In August, the weather warmed, only to chill again. By then, hay was at risk; only a fraction of it could be harvested. As cold ravaged what remained of the corn season, farmers’ last hope for that crop died, too.

Prices for hay, wheat, vegetables and other staples skyrocketed across New England. In Maine, the price of potatoes doubled and oats tripled.

Farm animals were a problem, too. Over the summer, lambs and other young livestock died from the cold. Families and farmers struggled to feed the animals they had left, desperate to save their cows, which were needed for milk, and horses, which were needed for work and were one of the few sources of transportation at the time.

Most New Englanders didn’t face complete famine, but it was close. Mainers increasingly relied on hunting and fishing to survive. In other states, there were reports of people foraging for nettles and eating raccoons and pigeons.

In Ashland, N.H., according to the New England Historical Society, a farmer named Reuben Whitten was able to harvest wheat from his south-facing field — a near miracle at the time — and he shared the bounty with his neighbors. More than 30 years later, still grateful, those neighbors paid for his gravestone. They later erected a monument to forever honor his generosity.

“A pioneer of this town,” the monument reads. “Cold season of 1816 raised 40 bushils of wheat on this land whitch kept his family and neighbours from starveation.”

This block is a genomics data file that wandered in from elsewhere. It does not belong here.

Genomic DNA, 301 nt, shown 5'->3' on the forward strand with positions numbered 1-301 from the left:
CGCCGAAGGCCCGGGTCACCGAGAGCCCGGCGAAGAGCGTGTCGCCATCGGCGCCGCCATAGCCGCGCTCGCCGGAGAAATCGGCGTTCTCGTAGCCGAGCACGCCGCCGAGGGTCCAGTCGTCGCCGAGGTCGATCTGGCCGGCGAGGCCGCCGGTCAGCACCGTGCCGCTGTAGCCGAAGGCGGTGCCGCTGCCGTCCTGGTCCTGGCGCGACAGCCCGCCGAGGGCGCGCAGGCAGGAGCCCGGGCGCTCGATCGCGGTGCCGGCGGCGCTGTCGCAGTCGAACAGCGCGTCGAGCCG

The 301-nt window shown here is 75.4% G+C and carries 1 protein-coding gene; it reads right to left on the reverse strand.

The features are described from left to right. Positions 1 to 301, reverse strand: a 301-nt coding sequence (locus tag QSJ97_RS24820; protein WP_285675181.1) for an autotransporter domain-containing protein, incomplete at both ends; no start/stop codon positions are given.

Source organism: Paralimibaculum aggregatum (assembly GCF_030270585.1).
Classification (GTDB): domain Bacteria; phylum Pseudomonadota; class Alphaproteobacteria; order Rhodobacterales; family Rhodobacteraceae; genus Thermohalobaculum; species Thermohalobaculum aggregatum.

But not everyone could get by hunting, fishing and sharing with neighbors. Poverty and hunger increased that winter, as did requests for help.

“I am pressed down under Severe Want and have bin for some time,” wrote Lewiston resident Loved Lincoln in a January 1817 petition for help from the town’s overseers of the poor, according to Doug Hodgkin. “(T)here is No other way Irksom as it to my feelings But to apply to you as a Town or applying to the Act of this Commonwealth for a Little assistance thro this Cold and Dreary Winter.”

With no money and little food — he listed a few potatoes, some milk, four quarts of meal and a bit of meat. His family was desperate.

“I have a Good Cow I would sell but She is like a Secondary Mother to my little children,” he wrote. “(T)here is No way I Can get any thing like Bread for my Labour(.) Money I have none(.) I have Not more than Hay enough to Give my Cow a little this week then all is at an end(.) Gentlemen lend a sympathizing ear to my Little children.”

The overseers of the poor apparently provided that help. Thomas Hodgkin — whose hilltop farm was able to salvage more crops than valley farms — sold the town beef, mutton and wheat for Lincoln’s family.